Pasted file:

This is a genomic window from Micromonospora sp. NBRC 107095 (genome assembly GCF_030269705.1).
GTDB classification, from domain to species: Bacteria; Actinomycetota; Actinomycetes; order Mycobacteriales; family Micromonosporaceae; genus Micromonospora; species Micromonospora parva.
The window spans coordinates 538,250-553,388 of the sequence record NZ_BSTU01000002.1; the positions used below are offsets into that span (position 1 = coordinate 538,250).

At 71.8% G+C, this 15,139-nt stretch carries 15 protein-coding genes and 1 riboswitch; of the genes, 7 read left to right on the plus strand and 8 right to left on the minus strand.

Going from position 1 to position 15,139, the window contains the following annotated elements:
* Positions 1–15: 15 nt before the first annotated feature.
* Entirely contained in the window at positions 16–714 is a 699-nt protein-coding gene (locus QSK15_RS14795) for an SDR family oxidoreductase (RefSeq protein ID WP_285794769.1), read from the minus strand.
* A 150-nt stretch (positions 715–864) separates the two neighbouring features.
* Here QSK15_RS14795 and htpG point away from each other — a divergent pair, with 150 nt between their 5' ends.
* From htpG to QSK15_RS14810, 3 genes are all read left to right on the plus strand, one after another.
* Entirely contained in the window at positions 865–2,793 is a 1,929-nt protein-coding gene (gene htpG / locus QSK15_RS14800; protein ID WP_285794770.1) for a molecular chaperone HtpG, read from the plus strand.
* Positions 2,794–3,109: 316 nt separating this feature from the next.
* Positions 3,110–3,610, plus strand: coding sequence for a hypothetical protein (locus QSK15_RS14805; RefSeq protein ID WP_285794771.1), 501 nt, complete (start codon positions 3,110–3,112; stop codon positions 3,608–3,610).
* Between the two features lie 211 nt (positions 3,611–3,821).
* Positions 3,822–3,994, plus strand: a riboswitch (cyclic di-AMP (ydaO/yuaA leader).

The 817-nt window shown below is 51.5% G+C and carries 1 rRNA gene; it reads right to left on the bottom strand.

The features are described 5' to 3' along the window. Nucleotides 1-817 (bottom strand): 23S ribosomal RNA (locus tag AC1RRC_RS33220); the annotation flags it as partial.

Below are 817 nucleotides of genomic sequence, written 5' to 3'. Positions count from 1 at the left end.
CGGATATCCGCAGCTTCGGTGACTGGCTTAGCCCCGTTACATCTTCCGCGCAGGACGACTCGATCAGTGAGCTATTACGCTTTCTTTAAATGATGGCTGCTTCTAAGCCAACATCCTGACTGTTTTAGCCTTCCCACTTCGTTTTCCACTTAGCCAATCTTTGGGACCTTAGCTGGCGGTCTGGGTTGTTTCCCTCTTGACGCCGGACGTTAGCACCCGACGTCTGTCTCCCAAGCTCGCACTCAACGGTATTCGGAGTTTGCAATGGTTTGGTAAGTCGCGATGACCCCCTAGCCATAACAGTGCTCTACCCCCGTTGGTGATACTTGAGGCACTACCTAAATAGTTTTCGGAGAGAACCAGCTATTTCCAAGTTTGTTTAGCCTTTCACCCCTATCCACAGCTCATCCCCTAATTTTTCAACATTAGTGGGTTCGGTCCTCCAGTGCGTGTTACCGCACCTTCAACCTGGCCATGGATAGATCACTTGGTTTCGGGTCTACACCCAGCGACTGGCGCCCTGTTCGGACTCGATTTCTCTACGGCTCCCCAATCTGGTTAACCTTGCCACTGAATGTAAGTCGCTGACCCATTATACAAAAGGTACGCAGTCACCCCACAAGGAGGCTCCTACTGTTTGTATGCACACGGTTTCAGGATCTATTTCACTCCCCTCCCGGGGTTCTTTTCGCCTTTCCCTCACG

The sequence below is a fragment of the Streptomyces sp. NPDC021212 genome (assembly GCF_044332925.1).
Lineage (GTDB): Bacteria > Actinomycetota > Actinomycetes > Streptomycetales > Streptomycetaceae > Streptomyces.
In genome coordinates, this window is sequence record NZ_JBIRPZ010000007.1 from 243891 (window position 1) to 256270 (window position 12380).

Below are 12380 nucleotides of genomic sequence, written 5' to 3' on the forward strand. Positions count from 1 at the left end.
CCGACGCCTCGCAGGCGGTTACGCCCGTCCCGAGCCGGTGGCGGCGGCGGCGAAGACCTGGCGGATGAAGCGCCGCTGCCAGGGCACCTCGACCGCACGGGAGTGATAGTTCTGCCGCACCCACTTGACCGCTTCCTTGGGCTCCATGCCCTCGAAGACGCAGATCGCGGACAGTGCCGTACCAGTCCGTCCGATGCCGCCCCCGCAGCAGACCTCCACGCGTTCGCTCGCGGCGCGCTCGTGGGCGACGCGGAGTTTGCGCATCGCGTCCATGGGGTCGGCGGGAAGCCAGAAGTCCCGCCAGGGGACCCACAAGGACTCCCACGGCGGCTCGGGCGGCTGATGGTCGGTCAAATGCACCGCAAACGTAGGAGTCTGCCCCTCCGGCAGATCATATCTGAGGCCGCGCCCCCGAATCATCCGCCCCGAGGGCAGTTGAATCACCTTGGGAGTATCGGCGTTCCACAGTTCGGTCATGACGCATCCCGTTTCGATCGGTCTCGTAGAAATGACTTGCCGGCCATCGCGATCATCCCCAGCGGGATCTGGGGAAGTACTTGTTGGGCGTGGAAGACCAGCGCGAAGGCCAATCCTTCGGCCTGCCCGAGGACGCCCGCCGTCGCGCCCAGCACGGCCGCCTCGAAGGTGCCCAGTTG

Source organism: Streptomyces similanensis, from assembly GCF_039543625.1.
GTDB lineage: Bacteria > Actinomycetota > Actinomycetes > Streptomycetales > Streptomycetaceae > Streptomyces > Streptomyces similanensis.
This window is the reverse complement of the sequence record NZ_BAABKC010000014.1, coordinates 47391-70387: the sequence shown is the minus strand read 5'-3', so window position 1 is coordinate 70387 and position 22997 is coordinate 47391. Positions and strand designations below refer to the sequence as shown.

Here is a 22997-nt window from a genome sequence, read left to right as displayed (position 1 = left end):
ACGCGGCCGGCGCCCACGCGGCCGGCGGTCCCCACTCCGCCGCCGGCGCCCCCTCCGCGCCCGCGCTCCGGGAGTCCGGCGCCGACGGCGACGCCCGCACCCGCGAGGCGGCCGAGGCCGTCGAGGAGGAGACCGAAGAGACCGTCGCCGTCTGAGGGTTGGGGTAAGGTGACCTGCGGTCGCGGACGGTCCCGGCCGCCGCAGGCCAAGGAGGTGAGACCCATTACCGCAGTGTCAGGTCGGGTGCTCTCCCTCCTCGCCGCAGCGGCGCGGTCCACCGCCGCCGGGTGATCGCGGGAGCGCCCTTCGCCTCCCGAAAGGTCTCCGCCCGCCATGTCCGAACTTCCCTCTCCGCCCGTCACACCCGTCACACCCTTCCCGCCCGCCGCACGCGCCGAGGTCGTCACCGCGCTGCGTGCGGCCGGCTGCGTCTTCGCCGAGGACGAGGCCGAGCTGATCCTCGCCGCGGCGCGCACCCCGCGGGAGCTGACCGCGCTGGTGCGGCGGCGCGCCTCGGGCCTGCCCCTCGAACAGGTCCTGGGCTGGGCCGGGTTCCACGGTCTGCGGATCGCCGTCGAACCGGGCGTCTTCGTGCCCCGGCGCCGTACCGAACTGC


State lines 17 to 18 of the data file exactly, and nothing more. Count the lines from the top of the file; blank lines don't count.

The features are described 5' to 3' along the window. Nucleotides 1-817 (bottom strand): 23S ribosomal RNA (locus tag AC1RRC_RS33220); the annotation flags it as partial.

Below are 817 nucleotides of genomic sequence, written 5' to 3'. Positions count from 1 at the left end.